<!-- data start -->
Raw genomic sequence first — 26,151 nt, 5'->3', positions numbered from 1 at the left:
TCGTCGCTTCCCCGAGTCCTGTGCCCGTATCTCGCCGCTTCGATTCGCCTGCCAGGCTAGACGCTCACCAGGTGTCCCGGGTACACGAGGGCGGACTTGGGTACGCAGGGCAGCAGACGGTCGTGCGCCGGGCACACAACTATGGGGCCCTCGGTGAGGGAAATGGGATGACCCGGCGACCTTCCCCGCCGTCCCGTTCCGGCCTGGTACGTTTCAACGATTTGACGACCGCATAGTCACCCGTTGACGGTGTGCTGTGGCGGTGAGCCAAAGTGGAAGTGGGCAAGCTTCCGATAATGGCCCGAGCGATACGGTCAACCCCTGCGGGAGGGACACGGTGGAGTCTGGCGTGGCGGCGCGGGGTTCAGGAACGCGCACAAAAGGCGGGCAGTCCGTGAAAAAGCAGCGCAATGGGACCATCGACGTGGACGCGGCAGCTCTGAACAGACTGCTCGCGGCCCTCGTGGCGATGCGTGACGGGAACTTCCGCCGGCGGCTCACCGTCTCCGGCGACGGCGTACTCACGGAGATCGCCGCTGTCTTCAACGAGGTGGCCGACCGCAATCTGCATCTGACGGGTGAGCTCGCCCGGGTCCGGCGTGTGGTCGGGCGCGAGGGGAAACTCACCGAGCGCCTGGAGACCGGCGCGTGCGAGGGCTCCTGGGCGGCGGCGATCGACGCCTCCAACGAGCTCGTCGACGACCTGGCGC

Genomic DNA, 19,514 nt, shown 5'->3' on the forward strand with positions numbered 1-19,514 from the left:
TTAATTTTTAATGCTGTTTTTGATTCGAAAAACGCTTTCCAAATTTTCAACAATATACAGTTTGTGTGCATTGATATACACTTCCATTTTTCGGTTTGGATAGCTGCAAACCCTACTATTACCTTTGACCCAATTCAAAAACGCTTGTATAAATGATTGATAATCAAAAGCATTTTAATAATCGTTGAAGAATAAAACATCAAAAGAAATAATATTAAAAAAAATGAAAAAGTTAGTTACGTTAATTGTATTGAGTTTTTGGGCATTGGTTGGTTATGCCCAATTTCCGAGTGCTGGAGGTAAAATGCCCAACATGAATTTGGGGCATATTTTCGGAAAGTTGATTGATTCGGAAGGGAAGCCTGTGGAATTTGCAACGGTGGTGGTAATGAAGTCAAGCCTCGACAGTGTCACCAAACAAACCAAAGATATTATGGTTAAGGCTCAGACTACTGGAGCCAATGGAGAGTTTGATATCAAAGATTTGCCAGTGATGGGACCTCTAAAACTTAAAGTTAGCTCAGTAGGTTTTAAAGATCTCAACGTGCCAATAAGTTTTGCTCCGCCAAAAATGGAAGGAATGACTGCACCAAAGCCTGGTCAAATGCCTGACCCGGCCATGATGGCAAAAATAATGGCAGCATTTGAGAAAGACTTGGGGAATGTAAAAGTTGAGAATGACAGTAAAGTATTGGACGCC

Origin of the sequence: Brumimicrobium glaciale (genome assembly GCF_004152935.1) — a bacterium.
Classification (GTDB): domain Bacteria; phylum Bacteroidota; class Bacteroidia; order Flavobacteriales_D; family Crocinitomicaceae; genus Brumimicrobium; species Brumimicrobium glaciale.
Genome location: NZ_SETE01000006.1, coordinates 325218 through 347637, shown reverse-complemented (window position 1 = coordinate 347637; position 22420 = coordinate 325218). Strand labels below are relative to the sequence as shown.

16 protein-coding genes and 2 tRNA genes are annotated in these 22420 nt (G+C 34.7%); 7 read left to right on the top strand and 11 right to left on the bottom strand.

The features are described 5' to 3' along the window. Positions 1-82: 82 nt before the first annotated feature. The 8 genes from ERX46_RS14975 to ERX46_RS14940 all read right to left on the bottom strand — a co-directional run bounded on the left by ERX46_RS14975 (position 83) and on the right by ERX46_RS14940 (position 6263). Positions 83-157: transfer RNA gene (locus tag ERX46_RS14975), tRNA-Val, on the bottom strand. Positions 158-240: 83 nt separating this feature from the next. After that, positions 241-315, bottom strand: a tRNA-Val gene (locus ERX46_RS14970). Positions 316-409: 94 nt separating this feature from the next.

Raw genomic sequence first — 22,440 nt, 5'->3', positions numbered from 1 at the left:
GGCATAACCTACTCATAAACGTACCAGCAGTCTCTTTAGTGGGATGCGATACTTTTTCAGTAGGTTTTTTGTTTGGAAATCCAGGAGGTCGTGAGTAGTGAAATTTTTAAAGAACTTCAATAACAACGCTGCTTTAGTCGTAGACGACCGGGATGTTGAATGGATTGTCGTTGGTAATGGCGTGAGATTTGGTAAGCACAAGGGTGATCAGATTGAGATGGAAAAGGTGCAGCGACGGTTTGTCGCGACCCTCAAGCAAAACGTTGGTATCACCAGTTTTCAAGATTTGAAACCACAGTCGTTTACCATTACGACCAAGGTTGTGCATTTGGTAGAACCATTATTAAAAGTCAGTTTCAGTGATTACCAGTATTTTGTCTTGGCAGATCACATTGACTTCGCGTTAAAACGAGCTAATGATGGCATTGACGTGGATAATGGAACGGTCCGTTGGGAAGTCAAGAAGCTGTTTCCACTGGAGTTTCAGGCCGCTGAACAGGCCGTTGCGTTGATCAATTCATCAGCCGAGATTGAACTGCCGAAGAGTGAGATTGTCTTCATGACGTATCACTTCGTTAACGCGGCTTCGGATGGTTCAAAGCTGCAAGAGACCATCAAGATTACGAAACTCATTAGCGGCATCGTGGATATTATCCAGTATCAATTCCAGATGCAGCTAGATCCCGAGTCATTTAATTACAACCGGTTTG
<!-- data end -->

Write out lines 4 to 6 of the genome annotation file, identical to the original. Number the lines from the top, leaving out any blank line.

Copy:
TTAATTTTTAATGCTGTTTTTGATTCGAAAAACGCTTTCCAAATTTTCAACAATATACAGTTTGTGTGCATTGATATACACTTCCATTTTTCGGTTTGGATAGCTGCAAACCCTACTATTACCTTTGACCCAATTCAAAAACGCTTGTATAAATGATTGATAATCAAAAGCATTTTAATAATCGTTGAAGAATAAAACATCAAAAGAAATAATATTAAAAAAAATGAAAAAGTTAGTTACGTTAATTGTATTGAGTTTTTGGGCATTGGTTGGTTATGCCCAATTTCCGAGTGCTGGAGGTAAAATGCCCAACATGAATTTGGGGCATATTTTCGGAAAGTTGATTGATTCGGAAGGGAAGCCTGTGGAATTTGCAACGGTGGTGGTAATGAAGTCAAGCCTCGACAGTGTCACCAAACAAACCAAAGATATTATGGTTAAGGCTCAGACTACTGGAGCCAATGGAGAGTTTGATATCAAAGATTTGCCAGTGATGGGACCTCTAAAACTTAAAGTTAGCTCAGTAGGTTTTAAAGATCTCAACGTGCCAATAAGTTTTGCTCCGCCAAAAATGGAAGGAATGACTGCACCAAAGCCTGGTCAAATGCCTGACCCGGCCATGATGGCAAAAATAATGGCAGCATTTGAGAAAGACTTGGGGAATGTAAAAGTTGAGAATGACAGTAAAGTATTGGACGCC

Origin of the sequence: Brumimicrobium glaciale (genome assembly GCF_004152935.1) — a bacterium.
Classification (GTDB): domain Bacteria; phylum Bacteroidota; class Bacteroidia; order Flavobacteriales_D; family Crocinitomicaceae; genus Brumimicrobium; species Brumimicrobium glaciale.